Julia Mathes, the widow of Army Specialist Marcus Mathes, drapes herself over his casket at Zephyrhills Municipal Airport. His body was flown in for his funeral and burial. (Photo - Christine Delessio)
This is something I wrote for Memorial Day 2005 and I run it every year:
Soldiers are not chunks of identical clay; each of them has a story, their own reasons for being caught in a war.
Brave? Maybe - sometimes, under some conditions. Scared, mostly. The younger they are, the more likely their presence had to do with restlessness, cockiness. The need to be part of a winning team, the desire to even a score. Kick ass, take names. Kill them all, let God sort them out.
The older they are, the more realistic they are. This was a steady paycheck, or a way to supplement the one they already had. When they join, it's with their eyes on the future benefit. When they're in the middle of a war, they think only of surviving the next five minutes. Please, God, please. Let me see my family again.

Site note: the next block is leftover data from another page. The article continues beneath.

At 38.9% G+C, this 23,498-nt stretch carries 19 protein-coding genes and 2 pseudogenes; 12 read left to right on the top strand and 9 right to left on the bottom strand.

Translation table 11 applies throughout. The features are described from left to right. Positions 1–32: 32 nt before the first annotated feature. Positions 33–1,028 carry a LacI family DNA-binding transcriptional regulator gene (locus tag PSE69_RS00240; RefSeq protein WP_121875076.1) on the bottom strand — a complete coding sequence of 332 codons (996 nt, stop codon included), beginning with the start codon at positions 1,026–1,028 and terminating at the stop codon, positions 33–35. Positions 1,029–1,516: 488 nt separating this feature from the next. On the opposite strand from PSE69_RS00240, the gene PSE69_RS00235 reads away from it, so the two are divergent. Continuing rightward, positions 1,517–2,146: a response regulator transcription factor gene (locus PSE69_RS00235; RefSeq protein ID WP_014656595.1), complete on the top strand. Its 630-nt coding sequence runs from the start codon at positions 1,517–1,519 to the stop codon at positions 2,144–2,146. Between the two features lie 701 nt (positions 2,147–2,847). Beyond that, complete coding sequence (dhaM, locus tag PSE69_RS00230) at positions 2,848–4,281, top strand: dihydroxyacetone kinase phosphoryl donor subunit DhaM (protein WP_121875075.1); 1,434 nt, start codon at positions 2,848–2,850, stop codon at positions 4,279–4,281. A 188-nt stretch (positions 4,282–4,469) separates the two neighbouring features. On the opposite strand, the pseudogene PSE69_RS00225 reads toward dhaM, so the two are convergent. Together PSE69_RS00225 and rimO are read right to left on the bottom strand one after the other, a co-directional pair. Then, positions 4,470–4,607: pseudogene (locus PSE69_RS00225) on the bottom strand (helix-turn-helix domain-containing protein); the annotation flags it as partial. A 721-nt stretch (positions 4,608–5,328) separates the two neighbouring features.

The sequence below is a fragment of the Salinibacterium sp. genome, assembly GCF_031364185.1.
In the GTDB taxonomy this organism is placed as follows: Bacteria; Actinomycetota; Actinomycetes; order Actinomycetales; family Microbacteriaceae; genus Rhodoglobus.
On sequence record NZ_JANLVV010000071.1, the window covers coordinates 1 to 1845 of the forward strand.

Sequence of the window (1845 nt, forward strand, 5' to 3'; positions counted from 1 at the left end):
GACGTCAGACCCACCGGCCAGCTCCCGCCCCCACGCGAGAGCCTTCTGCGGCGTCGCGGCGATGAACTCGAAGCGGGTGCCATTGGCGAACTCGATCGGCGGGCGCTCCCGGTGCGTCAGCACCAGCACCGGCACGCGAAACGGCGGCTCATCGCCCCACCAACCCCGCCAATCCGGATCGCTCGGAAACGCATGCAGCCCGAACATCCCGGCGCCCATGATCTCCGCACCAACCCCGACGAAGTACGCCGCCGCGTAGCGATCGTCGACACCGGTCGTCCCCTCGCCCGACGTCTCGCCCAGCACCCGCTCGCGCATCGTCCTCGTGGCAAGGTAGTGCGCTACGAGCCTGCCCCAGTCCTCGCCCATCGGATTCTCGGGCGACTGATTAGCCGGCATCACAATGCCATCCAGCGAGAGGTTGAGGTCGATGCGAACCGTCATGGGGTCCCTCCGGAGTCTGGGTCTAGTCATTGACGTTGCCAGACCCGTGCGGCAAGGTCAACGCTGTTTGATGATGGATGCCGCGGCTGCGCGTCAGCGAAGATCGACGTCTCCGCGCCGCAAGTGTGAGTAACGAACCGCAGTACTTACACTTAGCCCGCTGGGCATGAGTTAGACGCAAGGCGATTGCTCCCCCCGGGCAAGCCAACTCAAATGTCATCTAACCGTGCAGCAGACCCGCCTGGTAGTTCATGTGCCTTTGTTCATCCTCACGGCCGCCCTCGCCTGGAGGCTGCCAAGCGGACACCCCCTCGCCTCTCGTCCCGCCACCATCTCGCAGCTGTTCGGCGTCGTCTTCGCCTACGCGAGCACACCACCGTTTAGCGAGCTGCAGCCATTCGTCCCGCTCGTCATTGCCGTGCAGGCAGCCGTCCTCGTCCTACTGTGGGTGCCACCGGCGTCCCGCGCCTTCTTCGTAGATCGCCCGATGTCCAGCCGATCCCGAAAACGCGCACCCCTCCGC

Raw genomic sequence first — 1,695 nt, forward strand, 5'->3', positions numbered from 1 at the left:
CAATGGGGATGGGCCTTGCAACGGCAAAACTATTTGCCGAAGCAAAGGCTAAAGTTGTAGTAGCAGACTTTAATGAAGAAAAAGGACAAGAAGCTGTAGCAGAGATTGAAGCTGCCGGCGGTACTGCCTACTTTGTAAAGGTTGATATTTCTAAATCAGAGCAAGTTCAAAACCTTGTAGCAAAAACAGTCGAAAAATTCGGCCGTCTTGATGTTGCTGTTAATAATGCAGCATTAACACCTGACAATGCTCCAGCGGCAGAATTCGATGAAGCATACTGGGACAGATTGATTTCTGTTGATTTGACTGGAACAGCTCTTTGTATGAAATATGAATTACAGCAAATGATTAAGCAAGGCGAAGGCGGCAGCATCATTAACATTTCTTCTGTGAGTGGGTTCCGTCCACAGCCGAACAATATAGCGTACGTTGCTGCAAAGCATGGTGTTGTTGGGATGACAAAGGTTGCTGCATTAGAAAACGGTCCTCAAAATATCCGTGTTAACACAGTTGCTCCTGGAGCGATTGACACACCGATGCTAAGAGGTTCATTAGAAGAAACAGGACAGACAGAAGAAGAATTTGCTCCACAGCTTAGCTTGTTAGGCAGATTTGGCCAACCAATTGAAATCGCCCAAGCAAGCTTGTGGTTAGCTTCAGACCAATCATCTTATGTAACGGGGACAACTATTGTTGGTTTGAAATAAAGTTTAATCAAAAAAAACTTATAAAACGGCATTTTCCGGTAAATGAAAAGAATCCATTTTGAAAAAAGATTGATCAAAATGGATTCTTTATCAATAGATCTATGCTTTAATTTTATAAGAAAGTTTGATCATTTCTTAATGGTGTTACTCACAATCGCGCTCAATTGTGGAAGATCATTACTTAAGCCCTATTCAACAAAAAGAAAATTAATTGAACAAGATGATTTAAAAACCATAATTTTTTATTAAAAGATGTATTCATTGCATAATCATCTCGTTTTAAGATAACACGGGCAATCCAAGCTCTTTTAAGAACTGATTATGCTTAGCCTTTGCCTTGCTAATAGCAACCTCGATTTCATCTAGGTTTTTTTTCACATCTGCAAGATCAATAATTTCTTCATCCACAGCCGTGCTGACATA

And when they die in the war, each death leaves a hole in the world. It's important to remember that, to not see them as a monolithic casualty list or as an acceptable loss.
No loss is acceptable. Ask the parents, the spouses, the children. They try. They tell themselves stories of nobility, sacrifice, a greater cause. They cover it up with the ritual rhetoric. But deep down, they must wonder.
Here is how to count the cost: In high school graduation pictures that will never be replaced with wedding pictures. In wedding rings that will never be worn smooth by years. By the daughters who will walk down the aisle with an uncle or brother instead of Dad. By the sons who will find themselves angry and lost, not understanding why. The children who will hear about their mother's eyes, their father's chin but won't ever see themselves reflected in that face.
By the parents who now understand the quiet obscenity of outliving their own children.
Each and every one of these deaths left a hole in the world. That is why we count them.